We are Survival International, the global movement for tribal peoples.
Evidence proves indigenous peoples understand and manage their environment better than anyone else. Here are ten reasons why:
- They are experts in animal behavior
The Baka people of central Africa have more than 15 different words for “elephant” depending on the animal’s age, sex and temperament. They believe their ancestors walk with the animals through the forest.
- They are world-class botanists
The Yanomami use approximately 500 different species of plants on a daily basis. They know which plants to use to build houses, to make tools and weapons, for fuel, for lashing and tying, for basketry, for making temporary hammocks, for dyes, poisons, medicines, body paints, perfumes, hallucinogenic drugs… and more!
- They manage their resources sustainably
The Jumma peoples of Bangladesh allow their land to recover by ‘shifting cultivation’; growing food in small parts of their territory, before moving on to another area. They put a mix of seeds in each hole for different crops in different seasons.
- They can accurately “read” their environment
Their understanding of the environment & ability to interpret natural phenomena saved the tribal peoples of the Andaman Islands from the devastation of the 2004 Asian Tsunami. They knew what the signs meant and fled to high ground.
- They are the eyes and ears of the forest
“We know when and where the poachers are in the forest, but no one will listen to us,” a Baka man told us. Even though tribal people know their land and its wildlife better than anyone else, they are excluded from mainstream conservation. Click here to find out how you can help make their voices heard.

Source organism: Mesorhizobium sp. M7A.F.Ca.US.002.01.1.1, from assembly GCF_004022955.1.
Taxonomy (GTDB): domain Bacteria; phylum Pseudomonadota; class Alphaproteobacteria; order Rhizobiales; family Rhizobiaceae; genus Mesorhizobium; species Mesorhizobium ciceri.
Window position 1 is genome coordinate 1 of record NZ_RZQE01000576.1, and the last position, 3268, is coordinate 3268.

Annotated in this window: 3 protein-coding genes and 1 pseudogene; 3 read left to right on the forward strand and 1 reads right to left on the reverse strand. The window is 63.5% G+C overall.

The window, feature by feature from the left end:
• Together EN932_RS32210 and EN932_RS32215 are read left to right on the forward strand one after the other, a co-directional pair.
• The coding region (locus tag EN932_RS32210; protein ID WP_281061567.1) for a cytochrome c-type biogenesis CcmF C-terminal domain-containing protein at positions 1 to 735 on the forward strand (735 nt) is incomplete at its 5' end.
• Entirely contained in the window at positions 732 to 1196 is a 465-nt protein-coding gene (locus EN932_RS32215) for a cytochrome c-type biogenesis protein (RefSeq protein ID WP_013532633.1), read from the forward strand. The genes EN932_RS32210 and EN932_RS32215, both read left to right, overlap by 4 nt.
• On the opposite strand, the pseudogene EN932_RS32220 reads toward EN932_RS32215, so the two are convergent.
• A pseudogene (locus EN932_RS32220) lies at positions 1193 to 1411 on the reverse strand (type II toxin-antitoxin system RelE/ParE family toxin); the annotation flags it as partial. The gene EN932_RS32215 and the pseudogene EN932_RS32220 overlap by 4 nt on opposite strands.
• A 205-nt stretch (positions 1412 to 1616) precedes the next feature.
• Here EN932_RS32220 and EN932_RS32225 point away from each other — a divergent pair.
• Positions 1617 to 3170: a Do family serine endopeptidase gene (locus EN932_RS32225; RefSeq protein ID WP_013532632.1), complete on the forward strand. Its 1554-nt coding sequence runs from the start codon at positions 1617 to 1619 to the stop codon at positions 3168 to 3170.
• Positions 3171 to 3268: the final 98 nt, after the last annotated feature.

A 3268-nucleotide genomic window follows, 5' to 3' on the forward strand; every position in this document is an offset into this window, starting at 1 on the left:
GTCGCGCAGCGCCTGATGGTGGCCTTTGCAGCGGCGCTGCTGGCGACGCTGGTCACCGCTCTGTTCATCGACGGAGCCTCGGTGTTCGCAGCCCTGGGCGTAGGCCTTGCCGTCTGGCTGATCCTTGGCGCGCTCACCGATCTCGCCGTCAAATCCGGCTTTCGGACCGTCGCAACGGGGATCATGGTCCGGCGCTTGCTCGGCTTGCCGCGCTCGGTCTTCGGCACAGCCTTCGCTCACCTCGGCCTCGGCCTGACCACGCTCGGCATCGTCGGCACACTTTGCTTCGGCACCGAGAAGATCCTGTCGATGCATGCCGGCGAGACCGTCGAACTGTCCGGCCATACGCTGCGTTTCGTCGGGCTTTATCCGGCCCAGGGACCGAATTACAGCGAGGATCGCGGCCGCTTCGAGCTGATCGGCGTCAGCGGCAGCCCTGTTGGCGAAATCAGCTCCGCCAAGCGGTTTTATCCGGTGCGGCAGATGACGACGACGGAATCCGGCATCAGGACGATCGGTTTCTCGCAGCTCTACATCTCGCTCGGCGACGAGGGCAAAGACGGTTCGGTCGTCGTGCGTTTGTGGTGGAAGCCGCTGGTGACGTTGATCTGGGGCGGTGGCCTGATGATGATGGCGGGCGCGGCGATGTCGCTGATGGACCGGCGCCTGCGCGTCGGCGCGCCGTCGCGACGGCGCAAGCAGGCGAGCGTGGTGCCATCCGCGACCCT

- They see conservation as a personal responsibility
Unlike us, the Arhuaco people of Colombia’s Sierra Nevada take great responsibility for the wellbeing of the planet, seeing it as their job to keep Mother Earth in harmony. They see droughts and famines as a consequence of human failure to keep the world in balance.
- Their connection to their land is part of their identity
India’s Niyamgiri Hills soak up the monsoon’s rain, giving rise to more than a hundred perennial streams and rivers, including the Vamshadhara river. The Dongria Kondh tribe who inhabit this lush landscape call themselves “Jharnia”, meaning Protector of Streams.
- They see animals as their kin
When they harvest honey from high in the trees, the Soliga people take some for themselves and leave some near the ground for tigers, who they consider family, because tigers cannot climb the trees and harvest honey for themselves.
- Caring for nature is central to their cultures and ways of life
When a child is born to the Orang Rimba tribe of Indonesia, the umbilical cord is planted under a Sentubung tree. The child has a sacred bond with that tree for the rest of their life, and for the Orang Rimba, cutting down a “birth tree” is equivalent to murder.
- Securing indigenous land rights protects forest ecosystems
Evidence shows that the best barrier to deforestation in the Amazon is protecting the territories of uncontacted tribes. There are around 100 uncontacted tribes living in this rainforest and, as hunter-gatherers, they’re uniquely in tune with their environment and have vast botanical and zoological expertise. We urgently need your help to defend the lives and lands of uncontacted tribes in Brazil.
80% of Earth’s biodiversity is in tribal territories and when indigenous peoples have secure rights over their land, they achieve at least equal if not better conservation results at a fraction of the cost.